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Tropical Cyclone Marcia: Queensland Government gives $1 million to charities helping in recovery effort

Red Cross Emergency Services Team members prepare to visit Mt Morgan, near Rockhampton. ABC News: Giulio Saggin

Red Cross Emergency Services Team members prepare to visit Mt Morgan, near Rockhampton.
ABC News: Giulio Saggin

The Queensland Government has donated $1 million to four charities helping with the Tropical Cyclone Marcia relief efforts. The money will be shared by the Red Cross, the Salvation Army, St Vincent de Paul and Uniting Care. It comes six days after Marcia slammed into the coast as a category five system, devastating townships in central Queensland. For many, the clean-up was still underway with a long road ahead. The Government was not running its own appeal, but Premier Annastacia Palaszczuk said that should stop Queenslanders from “digging deep”. “This contribution of $1 million is the quickest, most direct and most effective way the Government can support people in cyclone-ravaged communities as they rebuild their lives,” Ms Palaszczuk said…


SA business designs pop-up refugee shelter

Refugees and victims of natural disasters could be housed in pop-up huts designed by an Adelaide business. The South Australian government has provided local business Humanihut with a $50,000 innovation grant to continue developing the concept. Humanihut managing director Neale Sutton says the foldable huts would offer water, sewerage and power and could be assembled within hours for emergency accommodation…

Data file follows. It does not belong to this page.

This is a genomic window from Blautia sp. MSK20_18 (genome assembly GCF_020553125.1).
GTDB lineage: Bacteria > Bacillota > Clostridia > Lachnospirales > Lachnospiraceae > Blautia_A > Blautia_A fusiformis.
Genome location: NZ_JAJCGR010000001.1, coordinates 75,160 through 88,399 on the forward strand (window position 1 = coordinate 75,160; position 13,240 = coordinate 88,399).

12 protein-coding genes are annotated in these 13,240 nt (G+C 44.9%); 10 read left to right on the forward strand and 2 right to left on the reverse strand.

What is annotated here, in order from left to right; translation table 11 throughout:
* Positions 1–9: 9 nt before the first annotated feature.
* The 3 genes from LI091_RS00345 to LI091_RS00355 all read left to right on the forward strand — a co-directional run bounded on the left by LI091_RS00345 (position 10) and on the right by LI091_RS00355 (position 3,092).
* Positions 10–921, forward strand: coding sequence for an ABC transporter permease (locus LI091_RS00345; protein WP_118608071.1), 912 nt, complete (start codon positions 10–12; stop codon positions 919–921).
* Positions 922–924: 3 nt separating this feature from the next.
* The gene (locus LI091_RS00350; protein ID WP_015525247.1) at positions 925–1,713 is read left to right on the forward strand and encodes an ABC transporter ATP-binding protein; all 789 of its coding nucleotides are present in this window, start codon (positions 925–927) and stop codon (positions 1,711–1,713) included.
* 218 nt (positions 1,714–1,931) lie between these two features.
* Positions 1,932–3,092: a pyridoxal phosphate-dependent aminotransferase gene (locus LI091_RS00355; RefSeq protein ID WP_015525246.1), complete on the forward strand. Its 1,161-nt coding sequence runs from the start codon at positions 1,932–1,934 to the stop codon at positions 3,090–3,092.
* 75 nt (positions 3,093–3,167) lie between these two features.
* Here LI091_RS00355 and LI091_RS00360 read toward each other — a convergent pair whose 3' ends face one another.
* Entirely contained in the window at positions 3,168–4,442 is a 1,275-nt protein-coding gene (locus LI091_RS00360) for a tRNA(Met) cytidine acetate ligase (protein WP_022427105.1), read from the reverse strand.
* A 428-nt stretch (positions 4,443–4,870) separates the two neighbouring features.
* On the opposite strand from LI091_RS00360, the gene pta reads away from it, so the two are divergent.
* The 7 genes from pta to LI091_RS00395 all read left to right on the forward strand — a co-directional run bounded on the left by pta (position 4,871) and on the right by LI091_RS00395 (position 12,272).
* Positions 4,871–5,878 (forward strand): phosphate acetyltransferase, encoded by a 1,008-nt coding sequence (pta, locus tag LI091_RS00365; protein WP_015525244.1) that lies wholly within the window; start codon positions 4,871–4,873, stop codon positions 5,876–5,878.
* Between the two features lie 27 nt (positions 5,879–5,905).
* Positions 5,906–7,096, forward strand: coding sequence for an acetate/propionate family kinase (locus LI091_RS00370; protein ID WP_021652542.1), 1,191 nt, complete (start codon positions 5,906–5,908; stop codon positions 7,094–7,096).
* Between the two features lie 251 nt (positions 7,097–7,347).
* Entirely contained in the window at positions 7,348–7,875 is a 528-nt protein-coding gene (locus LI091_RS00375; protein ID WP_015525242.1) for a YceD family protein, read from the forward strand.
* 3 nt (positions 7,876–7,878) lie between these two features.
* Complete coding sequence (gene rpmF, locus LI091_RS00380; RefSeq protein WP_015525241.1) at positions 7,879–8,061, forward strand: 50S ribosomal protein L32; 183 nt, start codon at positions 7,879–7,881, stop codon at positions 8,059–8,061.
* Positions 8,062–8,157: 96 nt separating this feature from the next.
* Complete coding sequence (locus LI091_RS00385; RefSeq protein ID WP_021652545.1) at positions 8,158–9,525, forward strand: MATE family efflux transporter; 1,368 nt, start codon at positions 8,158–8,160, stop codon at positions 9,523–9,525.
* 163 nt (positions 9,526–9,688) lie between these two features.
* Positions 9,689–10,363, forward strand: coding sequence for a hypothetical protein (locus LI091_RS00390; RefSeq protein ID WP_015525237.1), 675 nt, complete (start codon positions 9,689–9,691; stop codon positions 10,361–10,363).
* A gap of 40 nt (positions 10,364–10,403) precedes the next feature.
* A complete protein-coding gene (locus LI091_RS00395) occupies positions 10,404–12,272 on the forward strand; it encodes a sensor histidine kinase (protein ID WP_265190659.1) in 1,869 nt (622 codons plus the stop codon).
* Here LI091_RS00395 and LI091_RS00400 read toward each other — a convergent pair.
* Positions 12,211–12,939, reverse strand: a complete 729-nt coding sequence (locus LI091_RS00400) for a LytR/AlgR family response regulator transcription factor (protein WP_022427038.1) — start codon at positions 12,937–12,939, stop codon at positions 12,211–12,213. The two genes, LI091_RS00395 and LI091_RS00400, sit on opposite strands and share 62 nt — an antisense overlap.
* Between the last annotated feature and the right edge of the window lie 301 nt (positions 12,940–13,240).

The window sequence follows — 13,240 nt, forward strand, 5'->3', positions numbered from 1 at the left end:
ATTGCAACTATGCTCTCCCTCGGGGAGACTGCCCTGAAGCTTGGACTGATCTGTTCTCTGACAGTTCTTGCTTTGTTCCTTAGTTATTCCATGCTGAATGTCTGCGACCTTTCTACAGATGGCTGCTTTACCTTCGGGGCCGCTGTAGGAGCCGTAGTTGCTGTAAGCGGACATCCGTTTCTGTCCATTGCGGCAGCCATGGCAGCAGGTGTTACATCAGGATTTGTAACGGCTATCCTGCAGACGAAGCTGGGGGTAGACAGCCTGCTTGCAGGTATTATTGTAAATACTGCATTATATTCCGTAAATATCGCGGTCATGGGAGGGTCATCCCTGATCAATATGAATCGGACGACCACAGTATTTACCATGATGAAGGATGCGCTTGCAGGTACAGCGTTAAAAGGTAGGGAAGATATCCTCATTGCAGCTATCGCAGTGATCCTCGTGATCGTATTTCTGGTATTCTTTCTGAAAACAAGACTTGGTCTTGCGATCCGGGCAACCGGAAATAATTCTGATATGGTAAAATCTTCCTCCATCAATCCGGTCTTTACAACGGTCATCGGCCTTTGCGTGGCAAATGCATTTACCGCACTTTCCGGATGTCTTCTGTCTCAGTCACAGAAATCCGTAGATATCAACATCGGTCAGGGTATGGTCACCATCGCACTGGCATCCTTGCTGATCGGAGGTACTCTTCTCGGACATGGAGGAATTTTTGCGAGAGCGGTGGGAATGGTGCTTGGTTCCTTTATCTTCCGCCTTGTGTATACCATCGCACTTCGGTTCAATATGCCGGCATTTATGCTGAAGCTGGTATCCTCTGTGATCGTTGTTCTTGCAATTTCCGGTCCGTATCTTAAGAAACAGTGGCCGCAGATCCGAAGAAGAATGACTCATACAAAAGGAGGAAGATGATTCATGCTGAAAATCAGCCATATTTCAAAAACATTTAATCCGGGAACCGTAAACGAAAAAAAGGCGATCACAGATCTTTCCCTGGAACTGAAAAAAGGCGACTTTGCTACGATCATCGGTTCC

Our government’s big green idea: let’s subsidise natural disasters

Teetering above one of the busiest railway lines in England is 350,000 tonnes of soil and rubble. Three weeks ago, the landslip at Harbury in Warwickshire shut the main link between Manchester, Birmingham and the south, and the route between Birmingham and London Marylebone. It’s unlikely to reopen before Easter. An act of God? Perhaps. But before you decide, take a look at the images on Google Earth…


Investors ask oil companies to disclose refineries’ risks from climate change

Investors and nonprofits on Thursday asked the five largest US oil companies to disclose risks to their facilities from climate change. In letters signed by Calvert Investments, Pax World Management, Walden Asset Management and other investors, as well as nonprofit advocates Ceres and the Union of Concerned Scientists, the groups express concern about “the lack of public disclosure of physical risks due to climate change”, such as from storms and flooding…



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